This is a great solution, and thanks for sharing it. However, I have run into a problem. I have a data-separated solution, and I’m finding that, having isolated the found set of records for export, when it comes to importing the data into the utility ‘excel’ table, ALL records are imported, and not just those in the found set. Maybe I’m missing something, but, apart from the data separation, I’ve set it up as in your demo, so I’m a bit puzzled.

    If you have any suggestions, I’d really be grateful!

    Dave.

    Reply
    1. Kevin Frank Post author

      Hi Dave,

      Thanks for your comment. For the import, are you specifying the UI file for the source table? Because what you describe sounds like what would happen if you mistakenly specify the DATA file as the source in a separated solution. The found set is in the UI file, so that needs to be the source file for the import.

      Hope this helps,
      Kevin

      Reply
      1. Dave

        Kevin,
        That’s exactly what I did! How stupid – shall I blame the Christmas break and too much food and drink?? Thanks so much. I can now look forward to the future instalments of this technique, which will be just what I need.
        Thanks again,
        Dave.

        Reply
  8. Dave

    Hi Kevin,

    Your technique (using Virtual List, as explained in later parts) is brilliant, and has been in successful use in our solution for a while now. One question though – because we delete the session-specific records from the utility table at the start of the script (and not at the end), they don’t get deleted on the last (or only) run in a session. This has led to quite an accumulation of records, and I wondered if there’s a reason not to delete them at the end?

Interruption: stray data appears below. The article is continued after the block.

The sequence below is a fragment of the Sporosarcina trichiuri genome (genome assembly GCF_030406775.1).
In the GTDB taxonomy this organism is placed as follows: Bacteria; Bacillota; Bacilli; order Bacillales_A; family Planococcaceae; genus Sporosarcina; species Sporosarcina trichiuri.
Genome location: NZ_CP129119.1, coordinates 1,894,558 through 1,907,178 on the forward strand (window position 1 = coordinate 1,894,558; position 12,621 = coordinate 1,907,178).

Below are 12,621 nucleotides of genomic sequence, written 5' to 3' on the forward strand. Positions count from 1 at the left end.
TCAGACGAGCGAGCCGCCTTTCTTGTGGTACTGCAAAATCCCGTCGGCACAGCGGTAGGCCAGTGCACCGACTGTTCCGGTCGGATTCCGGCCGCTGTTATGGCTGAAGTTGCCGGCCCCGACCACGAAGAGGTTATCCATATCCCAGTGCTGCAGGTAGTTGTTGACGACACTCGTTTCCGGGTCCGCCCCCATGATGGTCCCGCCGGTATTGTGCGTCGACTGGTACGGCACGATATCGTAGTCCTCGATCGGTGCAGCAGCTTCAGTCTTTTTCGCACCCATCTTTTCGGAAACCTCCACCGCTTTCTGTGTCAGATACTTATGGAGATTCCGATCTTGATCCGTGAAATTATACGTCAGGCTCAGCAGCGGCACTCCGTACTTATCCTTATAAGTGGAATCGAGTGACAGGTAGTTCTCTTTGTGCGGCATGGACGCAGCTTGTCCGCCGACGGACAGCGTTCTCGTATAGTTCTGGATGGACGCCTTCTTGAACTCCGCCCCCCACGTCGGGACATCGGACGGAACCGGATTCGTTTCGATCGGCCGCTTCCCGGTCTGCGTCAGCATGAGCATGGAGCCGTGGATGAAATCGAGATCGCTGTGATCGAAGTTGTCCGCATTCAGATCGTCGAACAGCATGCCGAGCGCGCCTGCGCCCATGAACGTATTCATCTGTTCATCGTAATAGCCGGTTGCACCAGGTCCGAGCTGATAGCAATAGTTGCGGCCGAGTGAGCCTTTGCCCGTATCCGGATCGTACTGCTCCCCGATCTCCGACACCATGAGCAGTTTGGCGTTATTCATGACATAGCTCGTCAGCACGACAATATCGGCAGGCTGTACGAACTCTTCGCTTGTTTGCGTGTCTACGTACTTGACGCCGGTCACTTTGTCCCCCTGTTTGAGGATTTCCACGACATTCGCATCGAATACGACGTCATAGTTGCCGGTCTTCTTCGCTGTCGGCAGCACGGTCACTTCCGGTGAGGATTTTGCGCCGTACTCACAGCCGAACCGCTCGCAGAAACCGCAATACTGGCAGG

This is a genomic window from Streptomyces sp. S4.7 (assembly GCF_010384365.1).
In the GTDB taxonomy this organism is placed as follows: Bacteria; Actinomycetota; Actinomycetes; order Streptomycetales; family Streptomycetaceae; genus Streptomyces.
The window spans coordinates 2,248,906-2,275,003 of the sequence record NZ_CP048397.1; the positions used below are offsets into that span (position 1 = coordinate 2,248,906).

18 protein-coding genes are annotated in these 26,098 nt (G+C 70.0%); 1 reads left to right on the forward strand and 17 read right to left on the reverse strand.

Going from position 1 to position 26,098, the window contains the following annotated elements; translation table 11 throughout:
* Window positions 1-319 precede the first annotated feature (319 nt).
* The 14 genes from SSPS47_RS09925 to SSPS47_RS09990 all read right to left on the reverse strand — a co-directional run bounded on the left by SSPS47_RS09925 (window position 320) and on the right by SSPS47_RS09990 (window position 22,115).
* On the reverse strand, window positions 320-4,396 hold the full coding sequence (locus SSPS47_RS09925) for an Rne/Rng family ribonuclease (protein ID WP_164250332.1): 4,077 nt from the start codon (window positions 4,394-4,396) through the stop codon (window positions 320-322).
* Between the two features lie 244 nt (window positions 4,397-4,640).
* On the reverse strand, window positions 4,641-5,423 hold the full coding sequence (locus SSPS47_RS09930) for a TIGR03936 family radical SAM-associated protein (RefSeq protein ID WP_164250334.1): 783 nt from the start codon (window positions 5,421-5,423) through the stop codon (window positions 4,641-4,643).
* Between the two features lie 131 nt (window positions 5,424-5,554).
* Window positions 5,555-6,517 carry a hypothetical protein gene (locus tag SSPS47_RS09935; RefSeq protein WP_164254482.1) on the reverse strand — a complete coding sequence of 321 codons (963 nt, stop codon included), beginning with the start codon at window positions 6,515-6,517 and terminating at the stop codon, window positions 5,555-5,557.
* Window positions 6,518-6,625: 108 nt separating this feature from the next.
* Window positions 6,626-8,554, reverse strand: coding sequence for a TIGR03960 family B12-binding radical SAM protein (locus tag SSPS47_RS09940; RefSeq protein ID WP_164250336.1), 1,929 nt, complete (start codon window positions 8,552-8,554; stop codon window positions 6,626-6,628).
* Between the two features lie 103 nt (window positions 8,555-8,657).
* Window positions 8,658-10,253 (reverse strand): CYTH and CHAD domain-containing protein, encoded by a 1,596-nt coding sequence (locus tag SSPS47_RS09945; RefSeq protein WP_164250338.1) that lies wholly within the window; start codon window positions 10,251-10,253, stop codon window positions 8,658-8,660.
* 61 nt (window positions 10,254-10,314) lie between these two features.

Dave.

    Reply
    1. Kevin Frank Post author

      Hi Dave,

      Obviously I’m not familiar with the particulars of your situation. I would say you are welcome to delete records any time you are absolutely certain it’s safe to do so.

      E.g., at startup, if Get ( UserCount ) = 1, it should be safe to delete all records from the “excel” table.

      Regards,
      Kevin

      Reply
      1. Kevin Frank Post author

        Two additional thoughts…

        1. For additional safety considerations before executing a “Delete All Records” step, see “Tip #10: Trap for missing layouts” here: https://filemakerhacks.com/2015/12/28/tips-n-tricks-part-2/

        2. Starting in FM 15 you can use the new “Truncate Table” step as an alternative… it’s typically faster, and, if you specify the table name, does not require that you first establish table context by going to a layout…
        https://fmhelp.filemaker.com/help/15/fmp/en/#page/FMP_Help%2Ftruncate-table.html

        But in either case I would test for Get ( UserCount ) = 1 before proceeding.

        Reply
        1. Dave

          Hello Kevin,
          Thanks for getting back to me so promptly. I’ve put the delete immediately after ‘Save records as Excel…’ in your script extract above. It seems to me that, once the save to Excel has been done, the utility records are no longer needed, and we already have the found set that we need to delete – but I’m a little worried that I’ve missed a point, although it seems to work fine.

          I take your point about safety. I’m not using FM15 yet, but ‘Truncate table’ sounds useful.

          Thanks again,
          Dave.

          Reply